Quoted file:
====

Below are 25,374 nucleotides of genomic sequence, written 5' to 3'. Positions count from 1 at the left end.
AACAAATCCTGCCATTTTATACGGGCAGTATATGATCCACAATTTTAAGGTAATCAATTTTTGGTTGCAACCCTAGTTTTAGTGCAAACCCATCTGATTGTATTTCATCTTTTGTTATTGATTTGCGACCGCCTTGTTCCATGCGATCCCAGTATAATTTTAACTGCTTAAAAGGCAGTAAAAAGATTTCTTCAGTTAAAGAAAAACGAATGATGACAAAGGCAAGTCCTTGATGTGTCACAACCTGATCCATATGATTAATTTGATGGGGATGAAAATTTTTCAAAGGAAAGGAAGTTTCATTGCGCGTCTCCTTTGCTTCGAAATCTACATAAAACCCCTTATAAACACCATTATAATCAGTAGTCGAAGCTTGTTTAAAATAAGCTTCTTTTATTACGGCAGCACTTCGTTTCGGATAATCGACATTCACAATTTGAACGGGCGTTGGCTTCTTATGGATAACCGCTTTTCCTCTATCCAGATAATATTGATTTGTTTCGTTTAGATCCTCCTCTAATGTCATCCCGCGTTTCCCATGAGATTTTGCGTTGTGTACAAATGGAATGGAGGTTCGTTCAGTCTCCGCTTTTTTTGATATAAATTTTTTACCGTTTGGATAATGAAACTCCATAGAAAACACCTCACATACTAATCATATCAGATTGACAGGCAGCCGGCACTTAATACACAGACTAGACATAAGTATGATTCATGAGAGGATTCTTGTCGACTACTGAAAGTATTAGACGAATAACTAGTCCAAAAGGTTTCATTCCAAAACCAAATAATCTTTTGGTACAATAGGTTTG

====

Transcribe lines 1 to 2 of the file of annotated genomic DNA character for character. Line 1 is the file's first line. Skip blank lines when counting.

Below are 25,374 nucleotides of genomic sequence, written 5' to 3'. Positions count from 1 at the left end.
AACAAATCCTGCCATTTTATACGGGCAGTATATGATCCACAATTTTAAGGTAATCAATTTTTGGTTGCAACCCTAGTTTTAGTGCAAACCCATCTGATTGTATTTCATCTTTTGTTATTGATTTGCGACCGCCTTGTTCCATGCGATCCCAGTATAATTTTAACTGCTTAAAAGGCAGTAAAAAGATTTCTTCAGTTAAAGAAAAACGAATGATGACAAAGGCAAGTCCTTGATGTGTCACAACCTGATCCATATGATTAATTTGATGGGGATGAAAATTTTTCAAAGGAAAGGAAGTTTCATTGCGCGTCTCCTTTGCTTCGAAATCTACATAAAACCCCTTATAAACACCATTATAATCAGTAGTCGAAGCTTGTTTAAAATAAGCTTCTTTTATTACGGCAGCACTTCGTTTCGGATAATCGACATTCACAATTTGAACGGGCGTTGGCTTCTTATGGATAACCGCTTTTCCTCTATCCAGATAATATTGATTTGTTTCGTTTAGATCCTCCTCTAATGTCATCCCGCGTTTCCCATGAGATTTTGCGTTGTGTACAAATGGAATGGAGGTTCGTTCAGTCTCCGCTTTTTTTGATATAAATTTTTTACCGTTTGGATAATGAAACTCCATAGAAAACACCTCACATACTAATCATATCAGATTGACAGGCAGCCGGCACTTAATACACAGACTAGACATAAGTATGATTCATGAGAGGATTCTTGTCGACTACTGAAAGTATTAGACGAATAACTAGTCCAAAAGGTTTCATTCCAAAACCAAATAATCTTTTGGTACAATAGGTTTG